I was keen to get a Mega account and check it out when the launch publicity hit, and was immediately impressed by the web interface. Very slick. Notwithstanding some of the intense analysis and some criticism (for example by SpiderOak and Security Now), the "trust no-one" design approach is very interesting to contemplate and hack around with.

The Mega API is still evolving. The documentation is thin and the main resource we have to work with is the Javascript reference implementation that actually runs the Mega site. But there has been quite a bit of work in the community to hack on the API - particularly in Python (with API analysis and projects like

It didn't take me long to realise there was nothing much going on with Ruby. After a bit of messing around, I think the main reason for that is the pretty wretched state of cryptographic support in Ruby. Unlike Python (which has PyCrypto amongst others I'm sure), in Ruby we still on the whole get by with thin wrappers on OpenSSL that look and smell distinctly C-dy. But that's a challenge for another day...

For now I'm pretty happy that Megar has all the main crypto challenges solved (after a bit of low-level reverse engineering supported by a healthy dose of TDD). Now I wonder what I'm going to use it for?

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Easy Mandrill inbound email and webhook handling with Rails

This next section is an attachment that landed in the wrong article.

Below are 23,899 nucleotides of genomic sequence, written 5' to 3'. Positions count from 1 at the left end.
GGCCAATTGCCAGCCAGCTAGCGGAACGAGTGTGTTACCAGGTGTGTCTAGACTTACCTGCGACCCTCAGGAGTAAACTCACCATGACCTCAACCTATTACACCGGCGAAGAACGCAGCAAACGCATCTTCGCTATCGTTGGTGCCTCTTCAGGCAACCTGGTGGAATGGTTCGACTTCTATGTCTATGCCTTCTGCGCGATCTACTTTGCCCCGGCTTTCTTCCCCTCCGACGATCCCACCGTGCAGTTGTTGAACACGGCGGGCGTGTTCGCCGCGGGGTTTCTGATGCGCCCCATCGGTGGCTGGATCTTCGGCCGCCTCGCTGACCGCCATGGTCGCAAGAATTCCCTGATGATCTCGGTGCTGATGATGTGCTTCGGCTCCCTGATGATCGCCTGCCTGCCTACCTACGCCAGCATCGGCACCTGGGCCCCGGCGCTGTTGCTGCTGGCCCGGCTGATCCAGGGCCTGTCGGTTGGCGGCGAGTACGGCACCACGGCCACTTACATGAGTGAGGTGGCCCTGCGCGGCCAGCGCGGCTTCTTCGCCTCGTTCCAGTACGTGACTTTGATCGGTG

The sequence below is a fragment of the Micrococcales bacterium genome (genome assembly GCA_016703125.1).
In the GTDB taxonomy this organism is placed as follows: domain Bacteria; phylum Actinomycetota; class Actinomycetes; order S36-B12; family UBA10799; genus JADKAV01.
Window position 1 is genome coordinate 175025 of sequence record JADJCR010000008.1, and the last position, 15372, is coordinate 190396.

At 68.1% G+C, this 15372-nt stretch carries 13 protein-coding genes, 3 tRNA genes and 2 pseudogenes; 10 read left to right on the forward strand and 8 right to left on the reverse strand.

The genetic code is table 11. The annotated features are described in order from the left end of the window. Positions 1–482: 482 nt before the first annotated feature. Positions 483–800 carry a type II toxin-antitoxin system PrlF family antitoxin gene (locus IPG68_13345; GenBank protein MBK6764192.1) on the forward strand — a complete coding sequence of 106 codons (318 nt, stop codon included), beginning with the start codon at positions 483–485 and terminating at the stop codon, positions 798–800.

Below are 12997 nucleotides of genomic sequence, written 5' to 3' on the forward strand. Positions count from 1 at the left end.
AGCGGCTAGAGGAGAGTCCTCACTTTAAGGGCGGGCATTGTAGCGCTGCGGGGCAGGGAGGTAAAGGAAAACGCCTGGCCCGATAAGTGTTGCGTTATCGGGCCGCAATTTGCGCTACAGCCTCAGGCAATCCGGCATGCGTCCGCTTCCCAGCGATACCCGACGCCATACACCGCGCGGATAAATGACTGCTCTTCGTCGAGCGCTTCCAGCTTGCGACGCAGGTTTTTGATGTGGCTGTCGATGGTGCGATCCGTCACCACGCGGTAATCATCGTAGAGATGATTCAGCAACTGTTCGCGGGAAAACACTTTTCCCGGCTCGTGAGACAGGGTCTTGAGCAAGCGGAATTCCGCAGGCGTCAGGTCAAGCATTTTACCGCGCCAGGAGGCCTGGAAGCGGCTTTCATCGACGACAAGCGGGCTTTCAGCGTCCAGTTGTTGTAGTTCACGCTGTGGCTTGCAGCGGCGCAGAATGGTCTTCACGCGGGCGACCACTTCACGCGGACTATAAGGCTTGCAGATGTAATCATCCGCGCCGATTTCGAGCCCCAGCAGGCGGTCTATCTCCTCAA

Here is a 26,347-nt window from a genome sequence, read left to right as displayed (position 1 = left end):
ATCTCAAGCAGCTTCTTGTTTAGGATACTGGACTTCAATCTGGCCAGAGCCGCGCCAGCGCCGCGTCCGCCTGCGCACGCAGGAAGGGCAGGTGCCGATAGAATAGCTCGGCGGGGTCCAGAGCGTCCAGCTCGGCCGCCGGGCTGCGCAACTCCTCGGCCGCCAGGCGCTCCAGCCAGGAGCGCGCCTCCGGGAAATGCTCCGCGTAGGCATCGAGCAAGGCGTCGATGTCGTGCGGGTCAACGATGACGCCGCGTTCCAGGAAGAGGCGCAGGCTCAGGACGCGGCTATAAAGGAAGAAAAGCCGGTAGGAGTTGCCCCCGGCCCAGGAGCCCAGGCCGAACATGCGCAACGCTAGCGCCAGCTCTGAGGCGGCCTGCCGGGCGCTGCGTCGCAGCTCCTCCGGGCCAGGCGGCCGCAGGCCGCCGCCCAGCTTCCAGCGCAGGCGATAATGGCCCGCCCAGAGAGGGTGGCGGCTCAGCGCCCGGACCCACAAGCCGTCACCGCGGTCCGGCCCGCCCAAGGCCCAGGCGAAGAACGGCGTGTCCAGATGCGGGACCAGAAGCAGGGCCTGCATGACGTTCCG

(blogarhythm ~ Psycho Monkey - Joe Satriani)

Mandrill is the transactional email service by the same folks who do MailChimp, and I've been pretty impressed with it. For SMTP mail delivery it just works great, but where it really shines is inbound mail handling and the range of event triggers you can feed into to your application as webhooks (for example, to notify on email link clicks or bounces).

The API is very nice to use, but in a Rails application it's best to keep all the crufty details encapsulated and hidden away, right? That's what the mandrill-rails gem aims to do - make supporting Mandrill web hooks and inbound email as easy and Rails-native as possible.

I recently added some new methods to mandrill-rails to provide explicit support for inbound mail attachments (in the 0.0.3 version of the gem).

With the mandrill-rails gem installed, we simply define the routes to our webhook receiver (in this example an 'inbox' controller):

resource :inbox, :controller => 'inbox', :only => [:show,:create]
And then in the controller we provide handler implementations for any of the 9 event types we wish to consume. Here's how we might get started handling inbound email, including pulling out the attachments:
class InboxController < ApplicationController
include Mandrill::Rails::WebHookProcessor

# Defines our handler for the "inbound" event type.
# This gets called for every inbound event sent from Mandrill.
def handle_inbound(event_payload)
[... do something with the event_payload here,
or stuff it on a background queue for later ... ]
if attachments = event_payload.attachments.presence
# yes, we have at least 1 attachment. Let's examine the first:
a1 = attachments.first # => e.g. 'sample.pdf'
a1.type # => e.g. 'application/pdf'
# => this is the raw content provided by Mandrill,
# and will be base64-encoded if not plain text
# e.g. 'JVBERi0xLjMKJcTl8uXrp/Og0MTGCjQgMCBvY ... (etc)'
# => this is the content decoded by Mandrill::Rails,
# ready to be written as a File or whatever
# e.g. '%PDF-1.3\n%\xC4\xE5 ... (etc)'

That's nice and easy, yes? See the Mandrill::Rails Cookbook for more tips.

If you love playing with transactional mail and haven't tried Mandrill yet, it's well worth a look!